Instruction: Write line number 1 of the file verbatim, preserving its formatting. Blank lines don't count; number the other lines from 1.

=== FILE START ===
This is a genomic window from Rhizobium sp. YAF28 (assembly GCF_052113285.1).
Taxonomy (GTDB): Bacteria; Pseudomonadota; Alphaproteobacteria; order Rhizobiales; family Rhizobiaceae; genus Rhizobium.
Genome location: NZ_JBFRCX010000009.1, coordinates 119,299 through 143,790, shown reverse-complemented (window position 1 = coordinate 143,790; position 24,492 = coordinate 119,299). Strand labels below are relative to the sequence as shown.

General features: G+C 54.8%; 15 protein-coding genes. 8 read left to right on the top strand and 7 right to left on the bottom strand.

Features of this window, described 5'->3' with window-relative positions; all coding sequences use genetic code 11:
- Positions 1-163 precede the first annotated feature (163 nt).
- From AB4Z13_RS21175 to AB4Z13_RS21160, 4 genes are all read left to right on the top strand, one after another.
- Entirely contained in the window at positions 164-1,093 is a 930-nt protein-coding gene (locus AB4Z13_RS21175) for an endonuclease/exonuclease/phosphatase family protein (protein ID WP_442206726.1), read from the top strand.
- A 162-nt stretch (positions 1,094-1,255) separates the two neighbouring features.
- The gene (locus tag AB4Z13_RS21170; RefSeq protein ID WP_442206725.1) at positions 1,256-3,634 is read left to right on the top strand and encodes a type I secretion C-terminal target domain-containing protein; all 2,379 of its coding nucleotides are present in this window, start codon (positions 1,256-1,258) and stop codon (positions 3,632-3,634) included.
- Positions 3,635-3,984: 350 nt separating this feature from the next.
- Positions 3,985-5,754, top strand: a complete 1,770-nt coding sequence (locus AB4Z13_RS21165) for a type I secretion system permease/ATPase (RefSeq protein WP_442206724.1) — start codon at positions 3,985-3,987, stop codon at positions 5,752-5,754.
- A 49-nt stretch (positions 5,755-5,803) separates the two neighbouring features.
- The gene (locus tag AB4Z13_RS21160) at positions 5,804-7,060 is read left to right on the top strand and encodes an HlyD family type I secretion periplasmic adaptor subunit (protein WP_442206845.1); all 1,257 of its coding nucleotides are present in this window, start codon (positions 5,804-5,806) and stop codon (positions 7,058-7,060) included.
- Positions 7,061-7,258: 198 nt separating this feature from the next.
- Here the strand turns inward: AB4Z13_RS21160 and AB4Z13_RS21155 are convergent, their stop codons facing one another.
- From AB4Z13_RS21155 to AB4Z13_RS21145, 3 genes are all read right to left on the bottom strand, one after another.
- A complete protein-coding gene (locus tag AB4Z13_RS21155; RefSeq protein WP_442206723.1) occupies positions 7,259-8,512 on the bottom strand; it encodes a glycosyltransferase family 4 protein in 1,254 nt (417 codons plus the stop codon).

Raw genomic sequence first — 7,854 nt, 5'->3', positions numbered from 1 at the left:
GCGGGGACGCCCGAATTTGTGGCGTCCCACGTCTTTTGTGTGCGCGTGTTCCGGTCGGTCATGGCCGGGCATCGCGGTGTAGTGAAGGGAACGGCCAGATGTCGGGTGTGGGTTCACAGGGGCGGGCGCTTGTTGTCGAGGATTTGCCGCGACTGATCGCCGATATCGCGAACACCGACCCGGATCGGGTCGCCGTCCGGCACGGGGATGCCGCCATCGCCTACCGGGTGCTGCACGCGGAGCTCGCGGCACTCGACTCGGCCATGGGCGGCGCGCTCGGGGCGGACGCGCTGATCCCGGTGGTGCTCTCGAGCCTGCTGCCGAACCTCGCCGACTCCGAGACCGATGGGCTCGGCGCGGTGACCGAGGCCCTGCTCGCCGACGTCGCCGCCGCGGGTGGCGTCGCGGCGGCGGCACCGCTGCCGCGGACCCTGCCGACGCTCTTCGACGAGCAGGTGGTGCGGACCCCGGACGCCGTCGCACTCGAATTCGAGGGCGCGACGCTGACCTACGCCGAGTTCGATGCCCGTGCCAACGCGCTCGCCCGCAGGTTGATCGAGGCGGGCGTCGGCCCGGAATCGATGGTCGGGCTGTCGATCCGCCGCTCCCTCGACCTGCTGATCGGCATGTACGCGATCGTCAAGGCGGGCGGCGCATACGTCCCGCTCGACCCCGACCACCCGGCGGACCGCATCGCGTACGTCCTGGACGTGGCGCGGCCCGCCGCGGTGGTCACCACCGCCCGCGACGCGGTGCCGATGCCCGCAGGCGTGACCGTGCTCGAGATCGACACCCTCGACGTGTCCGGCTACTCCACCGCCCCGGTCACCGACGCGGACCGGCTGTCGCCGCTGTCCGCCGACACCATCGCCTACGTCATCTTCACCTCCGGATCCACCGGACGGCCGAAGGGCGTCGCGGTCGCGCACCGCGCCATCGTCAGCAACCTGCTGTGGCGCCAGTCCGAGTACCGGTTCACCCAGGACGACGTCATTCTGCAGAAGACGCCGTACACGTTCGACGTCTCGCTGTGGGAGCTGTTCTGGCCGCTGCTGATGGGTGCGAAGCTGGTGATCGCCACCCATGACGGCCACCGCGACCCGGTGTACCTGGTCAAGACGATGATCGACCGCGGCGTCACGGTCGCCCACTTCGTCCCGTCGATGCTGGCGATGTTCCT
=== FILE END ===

This is a genomic window from Rhizobium sp. YAF28 (assembly GCF_052113285.1).